After several street protests against police illegal actions against sex workers in the city of Niteroi, state of Rio de Janeiro, Brazil, on 31 May 2014 the sex worker-led NGO Davida, member of NSWP, organised a Daspu catwalk protest in front of the building where sex workers were arrested on 23 May 2014.
The catwalk protest is part of the several events happening in Brazil during the Puta Dei, a national event in celebration of the International Sex Workers’ Day. The protest is aimed at calling on authorities to recognise the arbitrariness of the police operation in the city of Niteroi and advocating for the regulation of the profession. The Brazilian Prostitution Observatory also published a note regarding the intimidating, violent, and criminalising attitudes of the police in relation to the episode.
On 23 May 2014 the police occupied a building in the centre of Niteroi where sex workers live and work. The building had known sex work venues for about 400 self-organised sex workers. Some sex workers were residents and lost their homes after the illegal operations.
Since sex work is not a crime under Brazilian law, as it is a profession recognised by the Ministry of Labour since 2002, the raid was justified by basing it on the “bad structural conditions and conservation of the installations” of the building. However, the police only closed the four floors where sex workers lived and worked, leaving the remaining six floors undisturbed,
Chief Gláucio Paz da Silva - who was responsible for the operation, signed an order stating that the venues have been used for criminal purposes although he did not specify which crimes. Although the Brazilian Criminal Code bans 'pimping', there was no evidence of any illegal activity in the establishments, as sex workers are self-organised. No perpetrators or witnesses were found, yet more than 200 sex workers were arrested for investigation.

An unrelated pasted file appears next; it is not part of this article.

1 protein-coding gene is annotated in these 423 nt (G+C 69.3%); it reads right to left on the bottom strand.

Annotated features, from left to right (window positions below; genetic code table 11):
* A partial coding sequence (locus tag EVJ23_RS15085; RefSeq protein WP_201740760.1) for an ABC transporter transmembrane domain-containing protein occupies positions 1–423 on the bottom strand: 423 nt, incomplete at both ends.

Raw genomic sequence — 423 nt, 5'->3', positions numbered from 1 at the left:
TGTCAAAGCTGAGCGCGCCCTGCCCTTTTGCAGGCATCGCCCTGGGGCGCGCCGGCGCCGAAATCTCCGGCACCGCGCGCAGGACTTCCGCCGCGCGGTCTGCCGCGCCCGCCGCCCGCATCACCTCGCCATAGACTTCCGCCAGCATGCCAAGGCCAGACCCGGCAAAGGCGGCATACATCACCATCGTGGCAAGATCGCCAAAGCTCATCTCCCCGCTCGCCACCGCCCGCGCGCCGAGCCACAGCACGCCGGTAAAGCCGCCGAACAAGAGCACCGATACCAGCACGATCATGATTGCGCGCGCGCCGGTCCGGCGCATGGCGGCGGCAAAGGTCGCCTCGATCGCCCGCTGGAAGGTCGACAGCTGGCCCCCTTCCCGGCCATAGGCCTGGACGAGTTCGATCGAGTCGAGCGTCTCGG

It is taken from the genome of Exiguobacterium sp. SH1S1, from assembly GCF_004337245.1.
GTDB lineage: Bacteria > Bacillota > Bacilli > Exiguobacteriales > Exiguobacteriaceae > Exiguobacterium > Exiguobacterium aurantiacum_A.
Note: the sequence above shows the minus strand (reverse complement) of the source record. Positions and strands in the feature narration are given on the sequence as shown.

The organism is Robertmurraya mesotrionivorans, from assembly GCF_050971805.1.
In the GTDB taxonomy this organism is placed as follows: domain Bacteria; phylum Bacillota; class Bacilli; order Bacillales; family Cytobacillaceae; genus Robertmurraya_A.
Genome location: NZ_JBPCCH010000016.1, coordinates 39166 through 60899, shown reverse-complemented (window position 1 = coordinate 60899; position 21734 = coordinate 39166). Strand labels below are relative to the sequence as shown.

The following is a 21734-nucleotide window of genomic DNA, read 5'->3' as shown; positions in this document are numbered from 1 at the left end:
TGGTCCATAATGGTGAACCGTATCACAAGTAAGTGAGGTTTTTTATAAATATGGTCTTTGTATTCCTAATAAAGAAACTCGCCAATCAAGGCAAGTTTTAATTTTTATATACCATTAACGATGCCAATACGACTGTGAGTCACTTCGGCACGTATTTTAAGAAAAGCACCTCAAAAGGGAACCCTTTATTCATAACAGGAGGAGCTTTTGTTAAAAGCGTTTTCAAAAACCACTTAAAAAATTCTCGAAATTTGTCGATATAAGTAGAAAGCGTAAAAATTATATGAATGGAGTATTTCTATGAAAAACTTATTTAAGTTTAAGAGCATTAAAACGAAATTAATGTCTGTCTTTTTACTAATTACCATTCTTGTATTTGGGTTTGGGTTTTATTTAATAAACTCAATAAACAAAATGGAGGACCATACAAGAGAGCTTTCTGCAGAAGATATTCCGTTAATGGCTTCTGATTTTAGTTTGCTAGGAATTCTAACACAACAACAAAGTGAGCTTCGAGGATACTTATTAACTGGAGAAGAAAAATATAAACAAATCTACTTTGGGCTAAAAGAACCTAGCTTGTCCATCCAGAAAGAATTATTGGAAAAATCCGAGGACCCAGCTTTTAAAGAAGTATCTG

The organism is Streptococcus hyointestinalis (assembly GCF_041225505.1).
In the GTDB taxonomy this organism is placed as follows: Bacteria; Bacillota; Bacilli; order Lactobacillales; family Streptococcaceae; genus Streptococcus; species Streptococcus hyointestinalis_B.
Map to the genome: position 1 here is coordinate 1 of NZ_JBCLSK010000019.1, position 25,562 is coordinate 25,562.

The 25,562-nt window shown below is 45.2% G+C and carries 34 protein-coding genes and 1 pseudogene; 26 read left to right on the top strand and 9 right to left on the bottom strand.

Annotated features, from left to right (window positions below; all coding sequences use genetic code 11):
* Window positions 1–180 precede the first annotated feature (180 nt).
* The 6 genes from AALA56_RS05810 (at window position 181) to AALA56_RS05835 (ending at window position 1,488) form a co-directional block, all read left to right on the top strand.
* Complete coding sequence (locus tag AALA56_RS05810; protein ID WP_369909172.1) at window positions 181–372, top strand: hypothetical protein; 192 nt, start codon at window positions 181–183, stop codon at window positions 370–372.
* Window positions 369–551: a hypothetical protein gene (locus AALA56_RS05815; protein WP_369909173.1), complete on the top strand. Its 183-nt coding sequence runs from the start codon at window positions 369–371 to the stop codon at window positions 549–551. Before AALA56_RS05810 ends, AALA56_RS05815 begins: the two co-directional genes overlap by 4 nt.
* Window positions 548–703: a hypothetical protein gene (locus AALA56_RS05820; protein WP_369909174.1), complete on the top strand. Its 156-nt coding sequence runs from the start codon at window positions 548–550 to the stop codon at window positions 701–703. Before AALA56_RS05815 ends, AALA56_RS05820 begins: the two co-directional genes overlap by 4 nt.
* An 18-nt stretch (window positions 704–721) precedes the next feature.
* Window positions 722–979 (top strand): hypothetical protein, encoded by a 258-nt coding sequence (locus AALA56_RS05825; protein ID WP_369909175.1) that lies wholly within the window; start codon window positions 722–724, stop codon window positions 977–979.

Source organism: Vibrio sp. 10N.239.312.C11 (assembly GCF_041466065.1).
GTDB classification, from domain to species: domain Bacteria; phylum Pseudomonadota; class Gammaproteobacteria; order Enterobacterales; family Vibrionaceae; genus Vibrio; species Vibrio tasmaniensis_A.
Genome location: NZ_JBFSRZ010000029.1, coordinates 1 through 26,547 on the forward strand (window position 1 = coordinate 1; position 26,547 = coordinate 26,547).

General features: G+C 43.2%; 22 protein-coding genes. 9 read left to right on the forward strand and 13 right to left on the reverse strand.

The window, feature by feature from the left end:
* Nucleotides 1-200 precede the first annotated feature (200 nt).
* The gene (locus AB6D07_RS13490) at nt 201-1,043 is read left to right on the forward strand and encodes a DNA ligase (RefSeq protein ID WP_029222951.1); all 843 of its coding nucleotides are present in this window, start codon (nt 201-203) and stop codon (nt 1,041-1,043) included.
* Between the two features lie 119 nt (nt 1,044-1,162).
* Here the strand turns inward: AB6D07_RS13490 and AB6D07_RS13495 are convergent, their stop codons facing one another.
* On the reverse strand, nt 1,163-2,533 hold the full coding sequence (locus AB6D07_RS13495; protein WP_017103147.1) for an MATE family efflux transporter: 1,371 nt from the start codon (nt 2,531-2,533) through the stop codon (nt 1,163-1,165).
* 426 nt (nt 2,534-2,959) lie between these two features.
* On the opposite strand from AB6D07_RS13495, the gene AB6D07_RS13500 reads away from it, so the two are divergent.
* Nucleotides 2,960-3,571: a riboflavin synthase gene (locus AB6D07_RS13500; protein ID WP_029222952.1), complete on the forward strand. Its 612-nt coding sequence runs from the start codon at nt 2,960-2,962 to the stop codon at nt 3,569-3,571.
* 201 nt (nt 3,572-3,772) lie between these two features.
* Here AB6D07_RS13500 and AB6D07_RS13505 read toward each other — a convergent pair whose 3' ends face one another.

An investigation has been ongoing to find evidence of 'pimping' in the sex work venues of Niteroi. Perversly, the 'investigation of possible illegal activities have focused on blaming and shaming sex workers through police violence, intimidation, and media exposure rather than a full and proper investigation. Adding to these violations at the hands of law enforcement, sex workers have also lost their means to earn a living and their place of work. Many sex workers are still in custody waiting for investigations to be completed.
The Brazilian Prostitution Observatory stated that the police action is part of a broad gentrification project of the city centre, being supported by several sectors of society that discriminate angainst sex workers and endorse their oppression by law enforcement and state authorities. For that reason, the Daspu catwalk protest on 31 May 2014 was an opportunity for questioning the afairness of the police investigation. It intends to clarify that sex work is work, as recognised by the State, and that any measures such assuch as the police raids in Niteroi violate the civil and human rights of sex workers.